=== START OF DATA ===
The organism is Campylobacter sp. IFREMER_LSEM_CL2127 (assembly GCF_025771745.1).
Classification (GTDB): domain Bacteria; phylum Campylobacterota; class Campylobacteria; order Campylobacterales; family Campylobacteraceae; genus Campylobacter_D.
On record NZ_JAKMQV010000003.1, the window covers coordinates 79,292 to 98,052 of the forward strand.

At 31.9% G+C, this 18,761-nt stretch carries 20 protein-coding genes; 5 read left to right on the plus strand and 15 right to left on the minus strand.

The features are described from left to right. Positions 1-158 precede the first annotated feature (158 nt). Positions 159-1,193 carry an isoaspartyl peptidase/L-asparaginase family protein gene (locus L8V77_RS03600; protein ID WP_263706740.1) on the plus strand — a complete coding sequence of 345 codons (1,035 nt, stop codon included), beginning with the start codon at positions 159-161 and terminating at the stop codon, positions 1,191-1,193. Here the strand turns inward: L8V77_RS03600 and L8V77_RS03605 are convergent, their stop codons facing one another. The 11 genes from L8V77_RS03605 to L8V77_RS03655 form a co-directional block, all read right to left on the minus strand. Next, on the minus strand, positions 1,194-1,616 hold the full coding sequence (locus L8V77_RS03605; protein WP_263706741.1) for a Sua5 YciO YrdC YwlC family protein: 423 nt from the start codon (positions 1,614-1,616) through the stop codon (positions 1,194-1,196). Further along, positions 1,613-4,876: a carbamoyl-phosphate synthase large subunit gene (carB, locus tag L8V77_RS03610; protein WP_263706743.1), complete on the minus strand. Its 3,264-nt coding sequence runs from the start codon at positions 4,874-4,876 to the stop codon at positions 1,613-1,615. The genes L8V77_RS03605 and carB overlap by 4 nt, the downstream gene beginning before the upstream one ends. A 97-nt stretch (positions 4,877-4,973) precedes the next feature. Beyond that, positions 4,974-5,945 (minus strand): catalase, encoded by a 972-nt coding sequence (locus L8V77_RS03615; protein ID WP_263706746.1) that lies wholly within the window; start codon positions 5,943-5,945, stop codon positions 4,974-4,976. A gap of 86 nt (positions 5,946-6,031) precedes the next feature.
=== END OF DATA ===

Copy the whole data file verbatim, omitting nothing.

The organism is Campylobacter sp. IFREMER_LSEM_CL2127 (assembly GCF_025771745.1).
Classification (GTDB): domain Bacteria; phylum Campylobacterota; class Campylobacteria; order Campylobacterales; family Campylobacteraceae; genus Campylobacter_D.
On record NZ_JAKMQV010000003.1, the window covers coordinates 79,292 to 98,052 of the forward strand.

At 31.9% G+C, this 18,761-nt stretch carries 20 protein-coding genes; 5 read left to right on the plus strand and 15 right to left on the minus strand.

The features are described from left to right. Positions 1-158 precede the first annotated feature (158 nt). Positions 159-1,193 carry an isoaspartyl peptidase/L-asparaginase family protein gene (locus L8V77_RS03600; protein ID WP_263706740.1) on the plus strand — a complete coding sequence of 345 codons (1,035 nt, stop codon included), beginning with the start codon at positions 159-161 and terminating at the stop codon, positions 1,191-1,193. Here the strand turns inward: L8V77_RS03600 and L8V77_RS03605 are convergent, their stop codons facing one another. The 11 genes from L8V77_RS03605 to L8V77_RS03655 form a co-directional block, all read right to left on the minus strand. Next, on the minus strand, positions 1,194-1,616 hold the full coding sequence (locus L8V77_RS03605; protein WP_263706741.1) for a Sua5 YciO YrdC YwlC family protein: 423 nt from the start codon (positions 1,614-1,616) through the stop codon (positions 1,194-1,196). Further along, positions 1,613-4,876: a carbamoyl-phosphate synthase large subunit gene (carB, locus tag L8V77_RS03610; protein WP_263706743.1), complete on the minus strand. Its 3,264-nt coding sequence runs from the start codon at positions 4,874-4,876 to the stop codon at positions 1,613-1,615. The genes L8V77_RS03605 and carB overlap by 4 nt, the downstream gene beginning before the upstream one ends. A 97-nt stretch (positions 4,877-4,973) precedes the next feature. Beyond that, positions 4,974-5,945 (minus strand): catalase, encoded by a 972-nt coding sequence (locus L8V77_RS03615; protein ID WP_263706746.1) that lies wholly within the window; start codon positions 5,943-5,945, stop codon positions 4,974-4,976. A gap of 86 nt (positions 5,946-6,031) precedes the next feature.